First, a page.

Scottish Social Attitudes Survey 2021/22: public views of telephone and video appointments in general practice

Findings from the Scottish Social Attitudes Survey (2021/22) of public views towards face-to-face and remote appointments in General Practices. The key themes of the research are to understand comfort, ease, influences on, and impacts of remote appointments on public attitudes.

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3. Study Design & Methodology

In 2021, the Scottish Government identified consultation methods as a priority theme to contribute to recent publications about public understanding and expectations of general practice services. Questions about 'attitudes towards accessing healthcare services digitally' were developed in partnership with ScotCen[5] (see Annex 8.1 for list of questions). The Scottish Government commissioned these questions to be included as a module in the Scottish Social Attitudes Survey (SSA) 2021/22.

An initial pilot study, which included seven questions on views of remote health care, was conducted with 14 people to trial the wording of the questions and raise any issues. After adaptions were made, ScotCen undertook their annual research into the Scottish Social Attitudes Survey in 2021/22. Fieldwork for this research took place between October 2021 and March 2022. Relevant demographics and characteristics were agreed for cross examination. ScotCen sent anonymised raw data and data tables with indications of significant findings in Excel format to the Scottish Government in July 2022 for analysis and reporting.

3.1 Impact of COVID-19

Prior to the pandemic SSA interviews were conducted face-to-face, however due to restrictions in place this survey was conducted over the phone. The fieldwork was to take place over two months, however with the impact of COVID-19 on methodology and response rates, the fieldwork was extended by three months in order to capture the minimum response rate. This survey is referred to as SSA 2021/22.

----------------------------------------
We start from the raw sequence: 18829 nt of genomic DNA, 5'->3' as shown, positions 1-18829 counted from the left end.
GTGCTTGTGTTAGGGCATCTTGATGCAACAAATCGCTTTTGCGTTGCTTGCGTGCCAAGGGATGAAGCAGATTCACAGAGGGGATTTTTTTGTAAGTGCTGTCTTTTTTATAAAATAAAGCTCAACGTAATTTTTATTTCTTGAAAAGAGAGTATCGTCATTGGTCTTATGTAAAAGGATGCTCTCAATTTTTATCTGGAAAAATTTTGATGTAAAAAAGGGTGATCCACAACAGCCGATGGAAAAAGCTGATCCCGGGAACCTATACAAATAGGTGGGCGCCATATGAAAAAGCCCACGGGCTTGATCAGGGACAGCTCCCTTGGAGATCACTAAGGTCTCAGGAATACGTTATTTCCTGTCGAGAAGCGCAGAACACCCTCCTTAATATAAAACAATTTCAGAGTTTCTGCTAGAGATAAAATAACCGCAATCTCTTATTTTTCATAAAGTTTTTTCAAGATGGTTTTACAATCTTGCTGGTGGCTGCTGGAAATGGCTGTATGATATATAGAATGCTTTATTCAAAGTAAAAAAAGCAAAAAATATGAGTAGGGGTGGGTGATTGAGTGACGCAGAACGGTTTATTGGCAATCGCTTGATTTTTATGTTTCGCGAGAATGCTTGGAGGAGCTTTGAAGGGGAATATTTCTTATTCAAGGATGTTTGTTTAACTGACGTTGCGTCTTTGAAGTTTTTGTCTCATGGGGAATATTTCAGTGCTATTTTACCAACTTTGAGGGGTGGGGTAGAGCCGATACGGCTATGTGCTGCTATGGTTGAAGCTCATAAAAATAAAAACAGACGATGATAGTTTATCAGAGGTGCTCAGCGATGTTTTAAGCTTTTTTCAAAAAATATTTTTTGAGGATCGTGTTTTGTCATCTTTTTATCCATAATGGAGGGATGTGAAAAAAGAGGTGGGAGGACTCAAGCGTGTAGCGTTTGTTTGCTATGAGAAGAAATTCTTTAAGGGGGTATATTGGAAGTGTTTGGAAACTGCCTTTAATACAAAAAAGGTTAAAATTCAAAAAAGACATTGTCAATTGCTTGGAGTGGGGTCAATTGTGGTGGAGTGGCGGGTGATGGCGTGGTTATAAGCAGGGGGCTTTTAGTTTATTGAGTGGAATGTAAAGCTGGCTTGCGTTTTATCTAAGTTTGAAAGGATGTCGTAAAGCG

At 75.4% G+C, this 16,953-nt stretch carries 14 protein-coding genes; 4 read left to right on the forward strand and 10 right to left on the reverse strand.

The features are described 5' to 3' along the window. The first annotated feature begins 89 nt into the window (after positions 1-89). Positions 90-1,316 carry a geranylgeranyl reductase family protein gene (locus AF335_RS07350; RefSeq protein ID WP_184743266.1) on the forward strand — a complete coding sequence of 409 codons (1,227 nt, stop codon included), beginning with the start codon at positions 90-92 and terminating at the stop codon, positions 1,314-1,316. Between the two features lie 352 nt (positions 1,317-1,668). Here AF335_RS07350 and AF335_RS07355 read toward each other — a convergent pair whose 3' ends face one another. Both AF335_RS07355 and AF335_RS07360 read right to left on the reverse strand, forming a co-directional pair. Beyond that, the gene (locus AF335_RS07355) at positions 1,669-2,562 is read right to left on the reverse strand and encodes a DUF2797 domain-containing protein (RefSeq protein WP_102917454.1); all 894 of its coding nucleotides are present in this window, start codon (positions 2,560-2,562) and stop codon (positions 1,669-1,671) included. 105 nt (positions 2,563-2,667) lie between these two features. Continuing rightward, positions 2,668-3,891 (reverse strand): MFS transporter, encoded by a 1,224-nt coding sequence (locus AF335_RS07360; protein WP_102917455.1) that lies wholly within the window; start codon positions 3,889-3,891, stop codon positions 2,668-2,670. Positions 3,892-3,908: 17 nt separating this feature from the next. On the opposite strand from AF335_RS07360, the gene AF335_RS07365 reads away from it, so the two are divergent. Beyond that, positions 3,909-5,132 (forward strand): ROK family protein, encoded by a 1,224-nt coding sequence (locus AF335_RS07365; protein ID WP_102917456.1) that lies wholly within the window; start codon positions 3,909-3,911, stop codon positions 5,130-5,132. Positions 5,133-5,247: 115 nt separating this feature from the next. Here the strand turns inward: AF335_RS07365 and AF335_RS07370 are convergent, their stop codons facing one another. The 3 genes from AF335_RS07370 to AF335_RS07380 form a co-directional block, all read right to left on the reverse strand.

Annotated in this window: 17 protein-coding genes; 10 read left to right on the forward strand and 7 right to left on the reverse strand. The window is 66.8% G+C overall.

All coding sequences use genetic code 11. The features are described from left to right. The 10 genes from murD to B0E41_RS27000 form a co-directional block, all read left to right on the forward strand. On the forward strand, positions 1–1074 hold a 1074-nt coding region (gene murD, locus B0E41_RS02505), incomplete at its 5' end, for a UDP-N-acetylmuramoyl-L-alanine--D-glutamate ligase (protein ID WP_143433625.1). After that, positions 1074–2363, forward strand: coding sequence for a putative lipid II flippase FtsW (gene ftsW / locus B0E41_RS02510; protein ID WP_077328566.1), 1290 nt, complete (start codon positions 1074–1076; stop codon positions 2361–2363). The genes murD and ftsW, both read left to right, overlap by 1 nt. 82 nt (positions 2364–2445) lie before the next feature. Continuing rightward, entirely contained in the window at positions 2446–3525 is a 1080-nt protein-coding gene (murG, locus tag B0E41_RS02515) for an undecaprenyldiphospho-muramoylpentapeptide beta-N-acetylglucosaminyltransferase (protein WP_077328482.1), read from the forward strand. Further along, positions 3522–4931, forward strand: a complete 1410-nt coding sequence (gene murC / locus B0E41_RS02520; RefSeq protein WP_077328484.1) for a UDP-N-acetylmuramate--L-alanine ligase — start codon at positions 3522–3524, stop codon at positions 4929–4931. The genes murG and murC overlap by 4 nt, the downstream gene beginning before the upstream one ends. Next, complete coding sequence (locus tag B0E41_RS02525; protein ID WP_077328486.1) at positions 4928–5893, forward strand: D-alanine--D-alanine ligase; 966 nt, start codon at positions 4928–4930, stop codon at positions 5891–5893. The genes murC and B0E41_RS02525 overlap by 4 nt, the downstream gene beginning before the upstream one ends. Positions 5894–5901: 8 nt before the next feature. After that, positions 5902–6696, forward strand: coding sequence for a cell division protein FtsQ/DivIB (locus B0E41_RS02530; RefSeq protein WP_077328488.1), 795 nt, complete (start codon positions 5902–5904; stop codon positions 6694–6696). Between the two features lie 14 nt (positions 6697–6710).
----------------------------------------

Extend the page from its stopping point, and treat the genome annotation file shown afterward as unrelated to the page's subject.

The impact of COVID-19 on the research methodology means that this data cannot be straightforwardly compared with other years in the series.

3.2 Sample and Weighting

Respondents were selected using the Postcode Address File (PAF). In previous years the postcode samples would be clustered to accommodate the interviewer conducting face-to-face interviews. As this was not required, the list of postcodes, selected through probability sampling, was stratified to over-sample rural areas and the most deprived SIMD 2020 quintile (as underrepresented groups). Invitations to take part were issued to 21,775 addresses. Overall, 1,130 people took part in the telephone survey.

The weighting applied to the data in this report are to account for potential bias in the sample, non-response, and the over-sampling of rural areas and the most deprived SIMD quintile. Further information about weighting can be found in the SSA Technical Information Report. A summary of respondent demographics and characteristics can be found in Annex 8.2.

3.3 Statistical Information

All percentages used in the results below are based on weighted data. All figures were rounded up to the nearest percentage which explains some discrepancies within graph figures that may be found in this report. Any figures that note a '0%' indicate that less than 0.5% of respondents selected this answer. Significant differences were tested using a logistic regression analysis and any significant difference noted is at the 95% confidence level or above, unless otherwise stated.



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